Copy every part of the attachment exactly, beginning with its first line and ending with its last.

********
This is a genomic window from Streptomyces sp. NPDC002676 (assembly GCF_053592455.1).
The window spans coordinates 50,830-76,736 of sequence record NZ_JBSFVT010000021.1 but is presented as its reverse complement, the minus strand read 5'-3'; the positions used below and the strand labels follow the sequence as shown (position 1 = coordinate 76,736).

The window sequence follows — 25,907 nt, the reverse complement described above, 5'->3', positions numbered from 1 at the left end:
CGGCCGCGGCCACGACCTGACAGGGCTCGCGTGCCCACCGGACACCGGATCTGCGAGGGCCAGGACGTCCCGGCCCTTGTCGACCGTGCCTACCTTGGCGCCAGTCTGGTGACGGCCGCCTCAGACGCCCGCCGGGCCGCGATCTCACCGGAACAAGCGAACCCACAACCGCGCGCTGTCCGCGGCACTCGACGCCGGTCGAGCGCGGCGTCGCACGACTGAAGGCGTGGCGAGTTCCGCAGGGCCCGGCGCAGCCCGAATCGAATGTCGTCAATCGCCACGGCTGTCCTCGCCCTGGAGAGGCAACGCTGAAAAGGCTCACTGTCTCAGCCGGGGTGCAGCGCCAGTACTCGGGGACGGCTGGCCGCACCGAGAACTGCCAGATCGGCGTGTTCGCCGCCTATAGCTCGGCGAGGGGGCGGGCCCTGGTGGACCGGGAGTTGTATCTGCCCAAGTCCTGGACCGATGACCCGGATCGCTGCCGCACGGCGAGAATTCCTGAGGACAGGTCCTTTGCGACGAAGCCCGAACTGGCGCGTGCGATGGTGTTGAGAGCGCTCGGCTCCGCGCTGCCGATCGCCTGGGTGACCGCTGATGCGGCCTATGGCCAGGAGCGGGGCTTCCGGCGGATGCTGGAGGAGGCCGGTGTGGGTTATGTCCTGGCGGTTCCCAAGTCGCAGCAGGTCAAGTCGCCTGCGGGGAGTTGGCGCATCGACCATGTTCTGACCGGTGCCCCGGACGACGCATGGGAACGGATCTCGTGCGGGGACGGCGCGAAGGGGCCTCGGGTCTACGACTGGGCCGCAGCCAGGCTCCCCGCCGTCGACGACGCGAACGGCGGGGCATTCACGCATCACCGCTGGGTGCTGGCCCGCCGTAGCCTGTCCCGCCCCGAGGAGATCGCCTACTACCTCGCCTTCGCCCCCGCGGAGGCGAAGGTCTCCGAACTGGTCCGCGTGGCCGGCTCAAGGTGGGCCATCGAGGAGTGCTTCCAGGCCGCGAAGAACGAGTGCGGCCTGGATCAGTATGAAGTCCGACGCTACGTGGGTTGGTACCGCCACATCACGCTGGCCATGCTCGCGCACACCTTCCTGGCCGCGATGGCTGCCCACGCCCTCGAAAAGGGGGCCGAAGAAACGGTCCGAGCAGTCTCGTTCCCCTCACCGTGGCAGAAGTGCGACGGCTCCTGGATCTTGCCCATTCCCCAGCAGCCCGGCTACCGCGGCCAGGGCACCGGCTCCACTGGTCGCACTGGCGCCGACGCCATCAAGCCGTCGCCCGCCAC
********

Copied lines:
This is a genomic window from Streptomyces sp. NPDC002676 (assembly GCF_053592455.1).
The window spans coordinates 50,830-76,736 of sequence record NZ_JBSFVT010000021.1 but is presented as its reverse complement, the minus strand read 5'-3'; the positions used below and the strand labels follow the sequence as shown (position 1 = coordinate 76,736).

The window sequence follows — 25,907 nt, the reverse complement described above, 5'->3', positions numbered from 1 at the left end:
CGGCCGCGGCCACGACCTGACAGGGCTCGCGTGCCCACCGGACACCGGATCTGCGAGGGCCAGGACGTCCCGGCCCTTGTCGACCGTGCCTACCTTGGCGCCAGTCTGGTGACGGCCGCCTCAGACGCCCGCCGGGCCGCGATCTCACCGGAACAAGCGAACCCACAACCGCGCGCTGTCCGCGGCACTCGACGCCGGTCGAGCGCGGCGTCGCACGACTGAAGGCGTGGCGAGTTCCGCAGGGCCCGGCGCAGCCCGAATCGAATGTCGTCAATCGCCACGGCTGTCCTCGCCCTGGAGAGGCAACGCTGAAAAGGCTCACTGTCTCAGCCGGGGTGCAGCGCCAGTACTCGGGGACGGCTGGCCGCACCGAGAACTGCCAGATCGGCGTGTTCGCCGCCTATAGCTCGGCGAGGGGGCGGGCCCTGGTGGACCGGGAGTTGTATCTGCCCAAGTCCTGGACCGATGACCCGGATCGCTGCCGCACGGCGAGAATTCCTGAGGACAGGTCCTTTGCGACGAAGCCCGAACTGGCGCGTGCGATGGTGTTGAGAGCGCTCGGCTCCGCGCTGCCGATCGCCTGGGTGACCGCTGATGCGGCCTATGGCCAGGAGCGGGGCTTCCGGCGGATGCTGGAGGAGGCCGGTGTGGGTTATGTCCTGGCGGTTCCCAAGTCGCAGCAGGTCAAGTCGCCTGCGGGGAGTTGGCGCATCGACCATGTTCTGACCGGTGCCCCGGACGACGCATGGGAACGGATCTCGTGCGGGGACGGCGCGAAGGGGCCTCGGGTCTACGACTGGGCCGCAGCCAGGCTCCCCGCCGTCGACGACGCGAACGGCGGGGCATTCACGCATCACCGCTGGGTGCTGGCCCGCCGTAGCCTGTCCCGCCCCGAGGAGATCGCCTACTACCTCGCCTTCGCCCCCGCGGAGGCGAAGGTCTCCGAACTGGTCCGCGTGGCCGGCTCAAGGTGGGCCATCGAGGAGTGCTTCCAGGCCGCGAAGAACGAGTGCGGCCTGGATCAGTATGAAGTCCGACGCTACGTGGGTTGGTACCGCCACATCACGCTGGCCATGCTCGCGCACACCTTCCTGGCCGCGATGGCTGCCCACGCCCTCGAAAAGGGGGCCGAAGAAACGGTCCGAGCAGTCTCGTTCCCCTCACCGTGGCAGAAGTGCGACGGCTCCTGGATCTTGCCCATTCCCCAGCAGCCCGGCTACCGCGGCCAGGGCACCGGCTCCACTGGTCGCACTGGCGCCGACGCCATCAAGCCGTCGCCCGCCAC